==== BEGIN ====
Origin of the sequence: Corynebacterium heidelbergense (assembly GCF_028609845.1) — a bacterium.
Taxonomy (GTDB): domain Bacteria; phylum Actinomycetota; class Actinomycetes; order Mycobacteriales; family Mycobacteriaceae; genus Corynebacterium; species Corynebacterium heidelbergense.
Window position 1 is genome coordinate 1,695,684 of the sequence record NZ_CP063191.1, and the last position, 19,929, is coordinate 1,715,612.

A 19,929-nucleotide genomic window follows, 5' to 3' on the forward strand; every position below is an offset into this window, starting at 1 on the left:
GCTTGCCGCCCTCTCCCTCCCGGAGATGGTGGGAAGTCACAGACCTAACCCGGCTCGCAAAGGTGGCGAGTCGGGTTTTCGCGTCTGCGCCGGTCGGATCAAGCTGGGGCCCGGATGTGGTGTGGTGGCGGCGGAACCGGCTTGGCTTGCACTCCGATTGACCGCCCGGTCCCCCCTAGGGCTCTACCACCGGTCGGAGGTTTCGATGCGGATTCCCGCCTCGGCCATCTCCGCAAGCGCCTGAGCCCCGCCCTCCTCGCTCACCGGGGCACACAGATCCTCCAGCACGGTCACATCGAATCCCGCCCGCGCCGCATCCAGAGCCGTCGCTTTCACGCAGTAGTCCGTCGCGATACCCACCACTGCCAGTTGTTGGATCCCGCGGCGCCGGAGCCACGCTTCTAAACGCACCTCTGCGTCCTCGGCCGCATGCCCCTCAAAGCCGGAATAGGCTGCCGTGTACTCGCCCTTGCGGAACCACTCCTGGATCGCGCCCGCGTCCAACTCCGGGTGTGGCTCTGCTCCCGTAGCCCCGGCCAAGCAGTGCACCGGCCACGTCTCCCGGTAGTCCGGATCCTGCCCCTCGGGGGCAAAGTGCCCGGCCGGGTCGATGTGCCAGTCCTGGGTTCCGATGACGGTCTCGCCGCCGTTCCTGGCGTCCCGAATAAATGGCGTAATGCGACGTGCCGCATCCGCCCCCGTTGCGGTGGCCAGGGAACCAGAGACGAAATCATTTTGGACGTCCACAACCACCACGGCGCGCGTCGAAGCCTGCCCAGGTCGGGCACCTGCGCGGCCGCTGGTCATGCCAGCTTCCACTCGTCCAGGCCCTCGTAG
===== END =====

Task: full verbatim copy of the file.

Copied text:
Origin of the sequence: Corynebacterium heidelbergense (assembly GCF_028609845.1) — a bacterium.
Taxonomy (GTDB): domain Bacteria; phylum Actinomycetota; class Actinomycetes; order Mycobacteriales; family Mycobacteriaceae; genus Corynebacterium; species Corynebacterium heidelbergense.
Window position 1 is genome coordinate 1,695,684 of the sequence record NZ_CP063191.1, and the last position, 19,929, is coordinate 1,715,612.

A 19,929-nucleotide genomic window follows, 5' to 3' on the forward strand; every position below is an offset into this window, starting at 1 on the left:
GCTTGCCGCCCTCTCCCTCCCGGAGATGGTGGGAAGTCACAGACCTAACCCGGCTCGCAAAGGTGGCGAGTCGGGTTTTCGCGTCTGCGCCGGTCGGATCAAGCTGGGGCCCGGATGTGGTGTGGTGGCGGCGGAACCGGCTTGGCTTGCACTCCGATTGACCGCCCGGTCCCCCCTAGGGCTCTACCACCGGTCGGAGGTTTCGATGCGGATTCCCGCCTCGGCCATCTCCGCAAGCGCCTGAGCCCCGCCCTCCTCGCTCACCGGGGCACACAGATCCTCCAGCACGGTCACATCGAATCCCGCCCGCGCCGCATCCAGAGCCGTCGCTTTCACGCAGTAGTCCGTCGCGATACCCACCACTGCCAGTTGTTGGATCCCGCGGCGCCGGAGCCACGCTTCTAAACGCACCTCTGCGTCCTCGGCCGCATGCCCCTCAAAGCCGGAATAGGCTGCCGTGTACTCGCCCTTGCGGAACCACTCCTGGATCGCGCCCGCGTCCAACTCCGGGTGTGGCTCTGCTCCCGTAGCCCCGGCCAAGCAGTGCACCGGCCACGTCTCCCGGTAGTCCGGATCCTGCCCCTCGGGGGCAAAGTGCCCGGCCGGGTCGATGTGCCAGTCCTGGGTTCCGATGACGGTCTCGCCGCCGTTCCTGGCGTCCCGAATAAATGGCGTAATGCGACGTGCCGCATCCGCCCCCGTTGCGGTGGCCAGGGAACCAGAGACGAAATCATTTTGGACGTCCACAACCACCACGGCGCGCGTCGAAGCCTGCCCAGGTCGGGCACCTGCGCGGCCGCTGGTCATGCCAGCTTCCACTCGTCCAGGCCCTCGTAG